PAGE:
Amin Boumenir (State University of West Georgia)
    By measuring the temperature at an arbitrary single point located inside an unknown object or on its boundary, we show how we can uniquely reconstruct all the coefficients appearing in a general parabolic equation which models its cooling. We also can reconstruct the shape of the object. The proof hinges on the fact that we can detect infinitely many eigenfunctions whose Wronskian does not vanish. This allows us to evaluate these coefficients by solving a simple linear algebraic system. The geometry of the domain and its boundary are found by reconstructing the first eigenfunction.
    Boumenir, Amin; Tuan, Vu Kim; Hoang, Nguyen The recovery of a parabolic equation from measurements at a single point. Evol. Equ. Control Theory 7 (2018), no. 2, 197–216.
  • Copula directional dependence for inference and statistical analysis of whole‐brain connectivity from fMRI data
    Jong-Min Kim (University of Minnesota, Morris)
    Co-author: Namgil Lee
    Introduction:
    Inferring connectivity between brain regions has been raising a lot of attention in recent decades. Copula directional dependence (CDD) is a statistical measure of directed connectivity, which does not require strict assumptions on probability distributions and linearity.
    Methods:
    In this work, CDDs between pairs of local brain areas were estimated based on the fMRI responses of human participants watching a Pixar animation movie. A directed connectivity map of fourteen predefined local areas was obtained for each participant, where the network structure was determined by the strengths of the CDDs. A resampling technique was further applied to determine the statistical significance of the connectivity directions in the networks. In order to demonstrate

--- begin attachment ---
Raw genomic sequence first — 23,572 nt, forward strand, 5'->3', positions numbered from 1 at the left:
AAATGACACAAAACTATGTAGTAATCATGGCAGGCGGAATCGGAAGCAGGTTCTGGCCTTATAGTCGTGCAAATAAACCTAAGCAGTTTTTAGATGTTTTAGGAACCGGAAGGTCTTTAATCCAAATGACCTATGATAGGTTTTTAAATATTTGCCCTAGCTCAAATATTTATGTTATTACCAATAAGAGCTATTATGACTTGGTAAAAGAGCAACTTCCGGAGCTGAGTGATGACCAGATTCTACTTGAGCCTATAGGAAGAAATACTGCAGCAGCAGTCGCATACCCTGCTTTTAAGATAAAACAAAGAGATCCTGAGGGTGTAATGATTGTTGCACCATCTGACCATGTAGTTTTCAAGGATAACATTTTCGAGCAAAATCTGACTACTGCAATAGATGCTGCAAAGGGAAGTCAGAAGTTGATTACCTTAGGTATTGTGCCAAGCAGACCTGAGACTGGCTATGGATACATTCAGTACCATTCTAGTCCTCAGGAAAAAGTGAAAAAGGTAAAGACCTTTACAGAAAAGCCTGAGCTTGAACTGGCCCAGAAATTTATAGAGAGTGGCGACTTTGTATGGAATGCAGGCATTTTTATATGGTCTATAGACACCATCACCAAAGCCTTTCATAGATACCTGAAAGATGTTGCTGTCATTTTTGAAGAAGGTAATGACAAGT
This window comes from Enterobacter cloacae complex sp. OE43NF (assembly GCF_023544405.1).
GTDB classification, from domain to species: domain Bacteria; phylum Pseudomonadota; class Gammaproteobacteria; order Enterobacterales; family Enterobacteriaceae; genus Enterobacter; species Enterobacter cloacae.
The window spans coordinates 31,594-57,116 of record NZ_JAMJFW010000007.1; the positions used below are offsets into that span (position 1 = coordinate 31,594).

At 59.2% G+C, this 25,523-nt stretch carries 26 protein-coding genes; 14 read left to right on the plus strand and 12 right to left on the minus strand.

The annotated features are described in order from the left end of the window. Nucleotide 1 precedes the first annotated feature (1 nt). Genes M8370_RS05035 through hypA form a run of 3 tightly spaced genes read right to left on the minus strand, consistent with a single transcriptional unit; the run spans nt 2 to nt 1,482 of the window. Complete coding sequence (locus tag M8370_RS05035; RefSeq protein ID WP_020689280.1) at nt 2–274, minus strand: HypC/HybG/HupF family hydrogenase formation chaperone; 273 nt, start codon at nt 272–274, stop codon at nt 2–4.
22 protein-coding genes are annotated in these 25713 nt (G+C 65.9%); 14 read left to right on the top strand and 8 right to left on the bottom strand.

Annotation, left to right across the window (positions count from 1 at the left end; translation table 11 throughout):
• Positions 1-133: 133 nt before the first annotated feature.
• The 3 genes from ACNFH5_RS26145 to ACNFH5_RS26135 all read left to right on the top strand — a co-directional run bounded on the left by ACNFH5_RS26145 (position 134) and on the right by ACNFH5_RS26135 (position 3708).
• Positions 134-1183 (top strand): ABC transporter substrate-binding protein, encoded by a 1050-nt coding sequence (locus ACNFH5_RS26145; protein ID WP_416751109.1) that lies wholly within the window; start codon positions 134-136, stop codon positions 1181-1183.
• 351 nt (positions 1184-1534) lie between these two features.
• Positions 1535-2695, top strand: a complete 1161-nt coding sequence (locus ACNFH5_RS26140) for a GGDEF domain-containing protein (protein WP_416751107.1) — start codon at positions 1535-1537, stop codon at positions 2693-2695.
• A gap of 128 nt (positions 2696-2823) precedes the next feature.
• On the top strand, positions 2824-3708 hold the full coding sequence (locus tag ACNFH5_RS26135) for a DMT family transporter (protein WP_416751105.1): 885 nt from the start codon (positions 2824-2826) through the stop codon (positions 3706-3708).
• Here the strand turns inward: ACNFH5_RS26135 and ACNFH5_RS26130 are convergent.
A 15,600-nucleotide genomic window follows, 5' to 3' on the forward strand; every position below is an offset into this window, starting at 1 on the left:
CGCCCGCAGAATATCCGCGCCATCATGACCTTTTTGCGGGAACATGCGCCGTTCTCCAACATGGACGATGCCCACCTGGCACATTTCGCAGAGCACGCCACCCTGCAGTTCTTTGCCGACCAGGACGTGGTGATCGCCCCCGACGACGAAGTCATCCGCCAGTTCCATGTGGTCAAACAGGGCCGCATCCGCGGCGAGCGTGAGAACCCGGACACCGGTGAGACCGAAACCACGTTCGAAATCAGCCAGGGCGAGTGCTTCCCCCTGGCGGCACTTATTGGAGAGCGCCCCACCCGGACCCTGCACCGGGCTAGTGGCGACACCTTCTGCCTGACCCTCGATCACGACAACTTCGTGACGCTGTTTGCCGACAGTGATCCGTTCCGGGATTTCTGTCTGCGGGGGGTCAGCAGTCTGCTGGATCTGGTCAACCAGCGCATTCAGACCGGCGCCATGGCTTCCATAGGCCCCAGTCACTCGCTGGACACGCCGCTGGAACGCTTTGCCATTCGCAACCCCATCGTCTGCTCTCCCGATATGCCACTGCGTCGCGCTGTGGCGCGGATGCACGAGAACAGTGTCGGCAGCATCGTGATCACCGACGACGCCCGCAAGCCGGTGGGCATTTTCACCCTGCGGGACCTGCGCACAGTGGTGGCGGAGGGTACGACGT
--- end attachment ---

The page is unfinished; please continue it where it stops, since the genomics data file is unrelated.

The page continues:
the effectiveness of the suggested method using CDDs, statistical group analysis was conducted based on graph theoretic measures of the inferred directed networks and CDD intensities. When the 129 fMRI participants were grouped by their age (3–5 year‐old, 7–12 year‐old, adult) and gender (F, M), nonparametric two‐way analysis of variance (ANOVA) results could identify which cortical regions and connectivity structures correlated with the two physiological factors.
    Results:
    Especially, we could identify that (a) graph centrality measures of the frontal eye fields (FEF), the inferior temporal gyrus (ITG), and the temporopolar area (TP) were significantly affected by aging, (b) CDD intensities between FEF and the primary motor cortex (M1) and between ITG and TP were highly significantly affected by aging, and (c) CDDs between M1 and the anterior prefrontal cortex (aPFC) were highly significantly affected by gender.
  • Using eigenvalues to detect anomalies in the exterior of a cavity
    Samuel Cogar (University of Delaware)
    We use modified near field operators and a nonsymmetric version of the generalized linear sampling method to investigate an inverse scattering problem for anisotropic media with data measured inside a cavity. The aim is to determine information on possible changes in the material properties of the medium surrounding the cavity, and to this end we introduce a new class of eigenvalue problems for which the eigenvalues can be determined from the measured scattering data. We augment our analysis with numerical testing of both the computation of eigenvalues from near field data and the behavior of the eigenvalues following changes in the material properties of the medium.